Amount of money that art sells for is shocking, says painter Gerhard Richter

‘The records keep being broken and every time my initial reaction is one of horror,’ says world-famous German artist, after sale of one of his works for £30m.

Gerhard Richter, the world-famous German painter, has expressed his incredulity at the astronomical sums paid for his works, calling the art market “hopelessly excessive” and saying that prices are rarely a reflection on quality.

Richter, 83, told the German daily Die Zeit he had watched the outcome of a recent auction at Sotheby’s in London with horror after an anonymous buyer paid £30.4m (€41m, $46.5m) for his 1986 oil-on-canvas, Abstraktes Bild.

We artists get next to nothing from such an auction. Except for a small morsel, all the profit goes to the sellerGerhard Richter

“The records keep being broken and every time my initial reaction is one of horror even if it’s actually welcome news. But there is something really shocking about the amount,” Richter said.

He said he believed people who paid so much money for his paintings were foolish and foresaw that prices for his art would crash “when the art market corrects itself”, as he was convinced it would.

Seen as the leader of the New European Painting movement which emerged in the second half of the 20th century, Richter made a name for himself with “photo-paintings” that replicate photographs and are then “blurred” with a squeegee or a brush.

The price paid for Abstraktes Bild amounted to a staggering 5,000-fold increase on the price he had originally sold it for, he said.

He told the weekly newspaper that he understood as much about the art market as he did “about Chinese or physics”, and said contrary to a common perception he hardly benefited at all from such sales.

“We artists get next to nothing from such an auction. Except for a small morsel, all the profit goes to the seller,” he said.
Gerhard Richter in front of one of his paintings at the Centre Pompidou, Paris, in June 2012.Photograph: Joel Saget/AFP/Getty Images

Richter said he was given the impression by gallery owners that he was inclined to undervalue his own work. Recently, having set the price of one of his photographs at €2,000, he said he was told by a gallery owner: “You can’t sell that for €2,000, it needs to be more like €10,000 or €20,000.”

He was relieved, he said, that he did not have much to do with the buying and selling process. “Luckily I can … shut my studio door on most of the discussion about the market and prices. I’m good at suppressing it,” he added.

He said that while it had been years since he had seen Abstraktes Bild – created by his trademark technique of building up paint and then pulling it away with a piece of wood – he remembered it being a “quite good” piece of art, in contrast to his painting Domplatz, Mailand (Cathedral Square, Milan) which last year fetched €29m at auction.

“I found that odd,” he said. “I don’t think the picture is that great … when I heard what it had gone for at auction, I thought ‘that’s completely over the top’.”

Richter, who was born in Dresden, said he was nonplussed as to how and why auctions had become so important. “It is really quite alarming, particularly when you take a look at the catalogues. They always send them to me and they get worse and worse. You cannot imagine what rubbish is offered, at prices that are rising all the time,” he said. He said that both “serious galleries” and young artists were suffering as a result.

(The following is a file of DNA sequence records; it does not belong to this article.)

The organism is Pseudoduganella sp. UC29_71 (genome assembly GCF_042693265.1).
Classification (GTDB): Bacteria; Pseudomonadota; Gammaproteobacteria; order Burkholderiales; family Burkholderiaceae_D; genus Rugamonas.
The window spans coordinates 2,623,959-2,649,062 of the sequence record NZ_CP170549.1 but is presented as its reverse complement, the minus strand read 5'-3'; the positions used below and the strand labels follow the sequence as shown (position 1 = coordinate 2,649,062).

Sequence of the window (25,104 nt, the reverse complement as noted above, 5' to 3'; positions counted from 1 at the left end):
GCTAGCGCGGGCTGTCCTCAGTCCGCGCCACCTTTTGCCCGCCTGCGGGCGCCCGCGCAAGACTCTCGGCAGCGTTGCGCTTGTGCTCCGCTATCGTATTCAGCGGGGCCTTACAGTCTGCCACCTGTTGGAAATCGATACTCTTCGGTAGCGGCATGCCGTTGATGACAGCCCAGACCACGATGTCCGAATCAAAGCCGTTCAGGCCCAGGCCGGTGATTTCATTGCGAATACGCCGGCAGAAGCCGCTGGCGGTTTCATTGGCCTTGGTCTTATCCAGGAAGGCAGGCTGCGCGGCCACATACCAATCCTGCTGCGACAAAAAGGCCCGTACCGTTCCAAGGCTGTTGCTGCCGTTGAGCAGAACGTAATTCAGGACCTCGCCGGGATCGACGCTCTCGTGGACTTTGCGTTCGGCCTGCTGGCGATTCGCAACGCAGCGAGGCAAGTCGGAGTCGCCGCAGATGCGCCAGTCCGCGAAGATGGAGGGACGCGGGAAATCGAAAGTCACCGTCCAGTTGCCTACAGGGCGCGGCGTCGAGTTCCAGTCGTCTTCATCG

“Many of the young artists go straight to auctions in order to earn the big bucks. So in contrast to the past artists cannot develop slowly. And the business is getting more anonymous. In the end it just comes down to the price.”

Richter fondly recalled the memory of selling Abstraktes Bild almost 30 years ago to a Cologne collector “for I think around 15,000 marks” (around €7,670). “I was very proud that it became part of his collection.”

Cogs in the machine: how the art market became obsessed with money

No one who had bought his works in recent years, he said, had ever contacted him to show an interest in him or his work, implying that they were only interested in the work’s investment value. He confirmed that often his works were among those bought as safe, tax-free capital investments and stored in art bunkers in east Asia or Switzerland.

Richter said he had resigned himself to the fact that “hardly any one talks about art any more. Even in the arts pages of the broadsheets”.

He said he was virtually powerless to alter the prices of his works. Attempting to torpedo the high prices by offering new works at lower prices only backfired, he said. “I made 100 small original paintings and sold them very cheaply. They sold immediately and promptly ended up being sold at auction … you cannot escape the market.”

Richter said that an original work of art had barely any meaning for him and he had many reproductions hanging in his studio.

He praised an initiative offered at Tate Modern in London where he had an exhibition in 2011, in which his works were run off on a printer. “I found it terrific … they had an online printer that printed off loads of my pictures so that everyone could take one home with them.”

He admitted he never buys art himself. “I don’t spend money on art,” he said. “I like looking at paintings, but I go to a museum to do so. I don’t have to own art myself.”